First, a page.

LA TUQUE, Quebec — An acrid haze lingered over vast pockets of central Canada and the northeastern United States on Monday as smoke from scores of northern Quebec forest fires settled over the region.
At midday, more than 50 forest fires burned in northern Quebec, including eight that remained out of control.
The smoke was expected to ease Monday as the winds shifted, blowing the smoke back to the north, officials said.
About 100,000 acres of forest have burned since a May 25 thunderstorm ignited a series of fires. Residents of one central Quebec native community have been evacuated. Some individuals were evacuated because of health concerns, said Gerard Lacasse, a spokesman for the nonprofit Society for the Protection Against Forest Fires.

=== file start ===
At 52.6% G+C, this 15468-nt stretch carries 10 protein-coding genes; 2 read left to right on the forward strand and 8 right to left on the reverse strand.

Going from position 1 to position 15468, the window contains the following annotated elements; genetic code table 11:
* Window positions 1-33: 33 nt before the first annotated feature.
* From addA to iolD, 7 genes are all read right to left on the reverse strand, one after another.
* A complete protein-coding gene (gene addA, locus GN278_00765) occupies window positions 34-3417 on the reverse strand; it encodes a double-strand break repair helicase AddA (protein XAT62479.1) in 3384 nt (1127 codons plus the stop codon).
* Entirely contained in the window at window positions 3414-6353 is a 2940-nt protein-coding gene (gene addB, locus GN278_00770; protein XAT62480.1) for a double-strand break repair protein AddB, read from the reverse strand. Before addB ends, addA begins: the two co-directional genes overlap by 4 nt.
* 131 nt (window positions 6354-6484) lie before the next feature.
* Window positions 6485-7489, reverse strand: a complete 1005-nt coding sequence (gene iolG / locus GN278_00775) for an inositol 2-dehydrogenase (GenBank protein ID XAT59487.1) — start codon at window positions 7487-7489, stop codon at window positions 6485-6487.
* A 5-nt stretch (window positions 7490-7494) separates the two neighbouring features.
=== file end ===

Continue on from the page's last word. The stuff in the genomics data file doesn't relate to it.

The fires come after an unusually dry spring.
“We’ve had more than 14 sunny days in a row,” Lacasse said Monday. “It’s very, very dry. It’s a drought.”
No homes have been destroyed and there have been no major injuries, Lacasse said.
In the U.S., the National Weather Service issued an air quality alert for northern Vermont and New Hampshire and all but extreme eastern Maine. A special weather statement was issued for New York’s four northernmost counties.
Public health officials in Canada and the United States were urging people with respiratory problems to stay inside or avoid exertion outside where the smoke was heavy.
One fire, about 180 miles north of the St. Lawrence River community of Trois-Rivieres, forced about 1,300 people from the Wemotaci native reserve to spend a fifth night away from home.
About 1,200 firefighters, including some from Maine, New Hampshire and other Canadian provinces, worked to extinguish the flames.
Firefighters in Lewiston and Auburn, Maine, were fielding calls from residents worried about fire after they smelled smoke Sunday, the Lewiston Sun Journal reported. What they were smelling were the forest fires in Quebec, firefighters said.
On Sunday, the smoke diminished visibility at the Quebec City airport to just over half a mile.